ERIC’S TECH TALK
by Eric Austin
Computer Technical Advisor
There’s a war going on, although you might not be aware of it. It’s a war between the almighty dollar and the information superhighway.
I began my career in the early ‘90s, just as the internet-fueled tech boom was taking off. I’ve watched the internet grow from a tiny seed in the mind of Al Gore (ha ha) to the social and economic juggernaut that it is today.
But even from its very inception there were two competing ideas fighting to shape its future. One was an outgrowth of a cultural groupthink: the “hippie” movement of the internet, if you will. It’s an apt comparison, as the philosophy it inspired hearkens back to that optimistic era of peace and love.
This group believed the internet was a chance for humans to reinvent themselves. To escape the shackles of corporatism and Gordon Gekko-greed that had defined the previous decade of the 1980s.
The phrase “information wants to be free” defined this school of thought.
The “open-source” software movement, based on the idea of collaborative genius — that a group of unfettered minds could create something greater than any of its individual parts — gave birth to the Linux operating system, Firefox browser, VLC Media Player, GIMP and many other software programs. Each of us benefits from this movement whenever we download free software distributed under the GNU General Public Software License. And while it’s still only a sliver of the desktop market in comparison to Microsoft Windows, Linux dominates on mobile devices (56 percent) and powers more than 40 percent of the world’s web servers.
You can see the influence of this collaborative philosophy everywhere on the internet, and the world wide web is a better place because of it.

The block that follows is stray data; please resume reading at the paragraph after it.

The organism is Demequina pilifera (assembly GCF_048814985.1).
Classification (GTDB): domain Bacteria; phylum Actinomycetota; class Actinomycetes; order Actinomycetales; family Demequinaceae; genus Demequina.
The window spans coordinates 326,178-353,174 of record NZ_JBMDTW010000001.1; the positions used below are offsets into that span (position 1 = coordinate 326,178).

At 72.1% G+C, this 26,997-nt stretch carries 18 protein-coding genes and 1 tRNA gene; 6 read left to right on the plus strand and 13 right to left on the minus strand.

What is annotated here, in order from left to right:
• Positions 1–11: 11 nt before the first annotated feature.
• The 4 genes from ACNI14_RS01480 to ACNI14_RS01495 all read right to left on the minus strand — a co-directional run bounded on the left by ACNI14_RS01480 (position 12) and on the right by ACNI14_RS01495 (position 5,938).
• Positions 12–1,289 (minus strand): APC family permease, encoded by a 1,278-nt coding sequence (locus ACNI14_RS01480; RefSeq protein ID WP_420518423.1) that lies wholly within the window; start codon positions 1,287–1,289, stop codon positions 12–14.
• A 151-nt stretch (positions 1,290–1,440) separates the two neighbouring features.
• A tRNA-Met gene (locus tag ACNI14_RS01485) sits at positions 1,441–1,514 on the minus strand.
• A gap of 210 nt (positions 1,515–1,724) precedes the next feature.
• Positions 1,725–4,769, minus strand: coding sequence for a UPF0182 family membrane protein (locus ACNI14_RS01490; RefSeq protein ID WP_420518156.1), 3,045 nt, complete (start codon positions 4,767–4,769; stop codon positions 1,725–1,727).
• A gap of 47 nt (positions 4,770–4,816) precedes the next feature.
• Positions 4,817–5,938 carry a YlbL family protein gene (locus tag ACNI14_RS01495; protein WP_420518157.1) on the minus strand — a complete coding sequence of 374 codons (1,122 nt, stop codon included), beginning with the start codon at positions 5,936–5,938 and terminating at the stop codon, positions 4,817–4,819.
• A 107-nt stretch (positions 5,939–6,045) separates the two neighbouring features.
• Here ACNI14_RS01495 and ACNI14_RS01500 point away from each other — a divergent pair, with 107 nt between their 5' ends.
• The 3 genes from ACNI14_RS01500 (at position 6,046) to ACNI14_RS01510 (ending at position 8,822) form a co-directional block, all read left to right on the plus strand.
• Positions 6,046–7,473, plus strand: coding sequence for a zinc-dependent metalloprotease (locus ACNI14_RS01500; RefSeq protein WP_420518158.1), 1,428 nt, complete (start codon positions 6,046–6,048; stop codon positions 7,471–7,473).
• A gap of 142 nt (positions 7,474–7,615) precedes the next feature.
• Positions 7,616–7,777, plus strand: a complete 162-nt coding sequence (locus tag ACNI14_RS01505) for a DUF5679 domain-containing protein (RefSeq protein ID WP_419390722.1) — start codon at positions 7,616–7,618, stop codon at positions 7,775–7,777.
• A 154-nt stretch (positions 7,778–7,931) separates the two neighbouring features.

But there is another entity on the internet. A menacing, dark presence that wants to swallow up the hope and optimism of the free information movement. This force seeks to monetize and control the avenues of free access which the internet currently fosters. Rather than bettering society through collaborative social effort, this capitalist creature wants to conquer in the name of cold hard cash. It wants to turn the internet superhighway into a toll road.
This shadow over the internet is cast by ISPs, digital distribution giants and communication companies seeking to cement their dominance over their respective consumer markets.
The debate over Net Neutrality is the most recent battle to be waged in the war of $$ vs WWW. It promises to provide greater stability, consistency and service, but takes away freedom, ingenuity and the unexpected.
I’m here to tell you this is a war we need. It’s one of the good wars. This struggle is what keeps corporate greed on its toes. It leaves room for small start-ups to make an unexpected splash, and keeps established familiars from becoming complacent – yet provides the structure and efficiency that stimulates growth.
Without one we wouldn’t have great services like Netflix and Amazon. But without the other, great services like Netflix and Amazon never would have gotten the chance.
Net Neutrality must be retained because it levels the playing field. It doesn’t prevent bullies on the playground, but it makes sure everyone has a fighting chance.
Support Net Neutrality, not because it’s the right thing to do — even though it is. Support it because without the conflict it creates we wouldn’t have the dynamic technical environment that we’ve enjoyed for the last 20 years.
This is one time when conflict is good. Besides, it frustrates the corporate overlords.
Good. Keep them frustrated.
Get involved! Visit goFCCyourself.com and join almost 11 million other Americans who have left comments with the FCC in support of Net Neutrality.
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